For more than a decade Sian Routley served as an Occupational Therapist (OT), tending to the physical needs of children who’d suffered traumatic injuries.
Today she’s tending to the social, emotional and spiritual needs of Serviceton South State School’s students as their chaplain.
“I’ve always loved working with children and loved my time as an OT, but I always had this sense that I wanted to do something more to help the children I worked with,” she says.
While the role of a school chaplain is demanding, Sian has now found her true calling, she says.
“I know that I’m building into their lives. Regardless of what they’re going through, as a chaplain I can be that listening ear. I can give them my time, when they may feel that no one has the time for them.”
It’s a calling she could easily have missed if not for an ad she heard on the radio…
“We’d just relocated from New South Wales to Brisbane and I was keen to get back into work after my youngest child started day-care. So I was driving the car and I heard this ad for chaplaincy on 96.5. I just felt very strongly that this was something I was meant to do,” she says.
In 2015 Sian accepted her first chaplaincy position at Inala’s Serviceton South State School – a school whose population boasts 42 nationalities and a total of 33 different languages.
“It is a very culturally and linguistically diverse school. For many of our families, they’re struggling to make ends meet, which places additional strain on the children.
“A percentage of our families and their children have experienced significant trauma before coming here through their experience as refugees. They’ve already experienced so much uncertainty in their lives about knowing where they are going to live and even their personal safety,” she says.
In addition to providing one-on-one support to the school’s students, Chappy Sian supports the students through a variety of social and emotional programs, including Friends for Life, which caters for children battling with anxiety.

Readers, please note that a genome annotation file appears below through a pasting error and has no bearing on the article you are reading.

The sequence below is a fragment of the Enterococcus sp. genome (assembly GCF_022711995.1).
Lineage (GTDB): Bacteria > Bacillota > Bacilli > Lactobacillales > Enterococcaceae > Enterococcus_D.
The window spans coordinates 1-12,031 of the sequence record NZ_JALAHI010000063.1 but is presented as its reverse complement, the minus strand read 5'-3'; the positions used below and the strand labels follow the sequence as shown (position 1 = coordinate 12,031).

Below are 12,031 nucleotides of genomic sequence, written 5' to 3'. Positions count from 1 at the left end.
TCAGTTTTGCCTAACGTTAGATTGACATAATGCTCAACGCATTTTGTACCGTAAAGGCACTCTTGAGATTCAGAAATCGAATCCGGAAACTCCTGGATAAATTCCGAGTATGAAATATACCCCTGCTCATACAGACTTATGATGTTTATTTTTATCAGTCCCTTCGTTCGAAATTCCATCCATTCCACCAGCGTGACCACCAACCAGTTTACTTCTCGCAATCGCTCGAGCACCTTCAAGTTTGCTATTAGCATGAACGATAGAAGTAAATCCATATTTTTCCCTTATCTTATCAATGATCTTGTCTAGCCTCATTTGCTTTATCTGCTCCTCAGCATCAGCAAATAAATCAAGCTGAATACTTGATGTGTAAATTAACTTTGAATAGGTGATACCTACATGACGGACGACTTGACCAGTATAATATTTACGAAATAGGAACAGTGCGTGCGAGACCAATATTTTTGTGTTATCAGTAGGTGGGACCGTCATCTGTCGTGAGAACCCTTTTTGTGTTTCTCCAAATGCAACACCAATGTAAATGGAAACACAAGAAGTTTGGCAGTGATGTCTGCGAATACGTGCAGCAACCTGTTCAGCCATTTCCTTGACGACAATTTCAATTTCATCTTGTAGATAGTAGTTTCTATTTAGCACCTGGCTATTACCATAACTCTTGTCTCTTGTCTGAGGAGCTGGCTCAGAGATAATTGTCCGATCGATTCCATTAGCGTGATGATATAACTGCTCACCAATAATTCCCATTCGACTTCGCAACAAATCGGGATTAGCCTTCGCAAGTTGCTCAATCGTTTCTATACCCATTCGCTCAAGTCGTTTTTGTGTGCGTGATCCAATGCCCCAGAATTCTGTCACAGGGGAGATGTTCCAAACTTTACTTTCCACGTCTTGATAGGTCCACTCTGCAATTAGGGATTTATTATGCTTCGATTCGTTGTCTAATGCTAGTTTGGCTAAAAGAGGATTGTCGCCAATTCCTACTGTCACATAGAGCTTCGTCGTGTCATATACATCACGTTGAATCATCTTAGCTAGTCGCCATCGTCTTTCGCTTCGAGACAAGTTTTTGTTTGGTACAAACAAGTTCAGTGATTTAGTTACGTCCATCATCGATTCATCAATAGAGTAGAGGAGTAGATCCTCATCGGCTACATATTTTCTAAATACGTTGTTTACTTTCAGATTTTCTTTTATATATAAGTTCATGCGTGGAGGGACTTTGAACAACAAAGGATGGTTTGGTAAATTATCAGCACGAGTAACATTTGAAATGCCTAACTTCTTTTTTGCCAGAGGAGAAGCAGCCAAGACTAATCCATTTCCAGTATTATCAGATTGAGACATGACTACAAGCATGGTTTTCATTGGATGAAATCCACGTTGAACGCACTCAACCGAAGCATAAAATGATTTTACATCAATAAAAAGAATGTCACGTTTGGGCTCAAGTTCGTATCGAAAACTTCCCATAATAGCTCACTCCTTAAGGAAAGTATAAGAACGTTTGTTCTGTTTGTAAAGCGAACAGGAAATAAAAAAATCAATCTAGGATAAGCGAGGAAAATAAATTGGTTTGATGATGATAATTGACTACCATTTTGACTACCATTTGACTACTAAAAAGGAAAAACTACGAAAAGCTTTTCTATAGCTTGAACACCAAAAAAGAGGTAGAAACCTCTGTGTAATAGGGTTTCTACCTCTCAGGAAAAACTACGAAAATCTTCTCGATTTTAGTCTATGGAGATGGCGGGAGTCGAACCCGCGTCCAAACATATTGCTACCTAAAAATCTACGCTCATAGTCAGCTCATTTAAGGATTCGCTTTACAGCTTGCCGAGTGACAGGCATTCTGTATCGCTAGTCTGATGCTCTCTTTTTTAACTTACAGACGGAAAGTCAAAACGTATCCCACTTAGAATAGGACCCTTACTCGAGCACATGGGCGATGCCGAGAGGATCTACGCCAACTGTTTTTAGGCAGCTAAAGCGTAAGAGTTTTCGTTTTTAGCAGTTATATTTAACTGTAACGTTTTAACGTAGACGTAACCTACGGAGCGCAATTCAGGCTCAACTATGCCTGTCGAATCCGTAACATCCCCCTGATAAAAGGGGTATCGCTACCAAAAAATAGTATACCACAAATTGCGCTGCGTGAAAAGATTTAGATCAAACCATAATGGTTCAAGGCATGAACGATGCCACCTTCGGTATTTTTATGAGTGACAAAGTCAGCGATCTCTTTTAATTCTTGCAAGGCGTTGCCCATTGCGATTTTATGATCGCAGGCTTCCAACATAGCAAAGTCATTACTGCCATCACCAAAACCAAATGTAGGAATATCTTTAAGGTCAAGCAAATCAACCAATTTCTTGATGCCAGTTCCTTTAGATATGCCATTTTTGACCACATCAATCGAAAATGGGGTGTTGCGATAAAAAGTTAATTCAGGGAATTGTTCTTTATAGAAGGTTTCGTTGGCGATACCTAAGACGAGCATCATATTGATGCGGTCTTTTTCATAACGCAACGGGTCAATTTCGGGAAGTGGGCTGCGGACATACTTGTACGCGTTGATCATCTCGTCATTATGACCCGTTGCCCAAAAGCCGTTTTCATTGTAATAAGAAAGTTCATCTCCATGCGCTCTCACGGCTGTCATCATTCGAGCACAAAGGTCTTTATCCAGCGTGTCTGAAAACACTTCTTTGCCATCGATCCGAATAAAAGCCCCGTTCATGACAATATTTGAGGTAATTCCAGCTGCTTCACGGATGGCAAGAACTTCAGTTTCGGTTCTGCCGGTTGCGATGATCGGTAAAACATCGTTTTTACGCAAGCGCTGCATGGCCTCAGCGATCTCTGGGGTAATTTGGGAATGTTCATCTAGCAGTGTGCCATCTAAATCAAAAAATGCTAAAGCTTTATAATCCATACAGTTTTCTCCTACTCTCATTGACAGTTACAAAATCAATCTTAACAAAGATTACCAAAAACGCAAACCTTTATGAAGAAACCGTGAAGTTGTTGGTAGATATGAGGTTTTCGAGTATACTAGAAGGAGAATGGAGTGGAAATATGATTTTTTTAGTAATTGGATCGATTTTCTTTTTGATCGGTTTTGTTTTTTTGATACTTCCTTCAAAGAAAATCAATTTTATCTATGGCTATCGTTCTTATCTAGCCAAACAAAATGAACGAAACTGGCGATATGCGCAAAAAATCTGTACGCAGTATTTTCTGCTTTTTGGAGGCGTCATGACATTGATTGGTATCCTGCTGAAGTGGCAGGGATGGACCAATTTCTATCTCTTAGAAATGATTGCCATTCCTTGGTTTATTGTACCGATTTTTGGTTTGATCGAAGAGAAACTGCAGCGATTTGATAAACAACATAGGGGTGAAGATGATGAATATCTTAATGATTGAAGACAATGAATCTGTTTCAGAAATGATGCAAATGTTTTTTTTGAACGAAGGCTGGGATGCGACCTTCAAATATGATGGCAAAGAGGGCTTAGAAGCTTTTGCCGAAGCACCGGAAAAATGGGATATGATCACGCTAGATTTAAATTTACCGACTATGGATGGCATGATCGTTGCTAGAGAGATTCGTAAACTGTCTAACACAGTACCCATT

She also coordinates the highly popular social connection-based DRUMBEAT program, and the KC Club, or Kindness and Caring Club, which teaches children craft, but with a focus on serving others.
“The kids really love participating in this. We do a lot of craft work, but the focus is always on other people. So we’re making something for the mothers on Mother’s Day. We’ve made pom-pom animals for people who are sick.
“So it’s about getting them to think about others first and being a blessing to someone else,” she says.
Chappy Sian also works with iSEE Care to deliver food hampers to families in the community who are struggling financially.
“They may have had an unexpected bill come up or something. So it’s just a way to alleviate the stress of not being able to get the groceries they need for that week.”
For Chappy Sian, she is humbled by the overwhelming support she receives from her school community. But she is also quick to acknowledge the work of the chaplains who came before her.
“The legacy of the chaplains before me has carried on. Literally the first day I arrived, children trusted me because I think they trust the role of chaplain. The school staff trust me and confide in me because they know whatever they say will stay with me. It’s such an honour to be in this position,” she says.
This Chappy Week we celebrate and recognise the invaluable work of our passionate school chaplains. SU QLD is so grateful to all the many individuals and communities across the state that financially support, volunteer their time and pray for these amazing, selfless people. Contact your local chaplain to learn how you can support their work!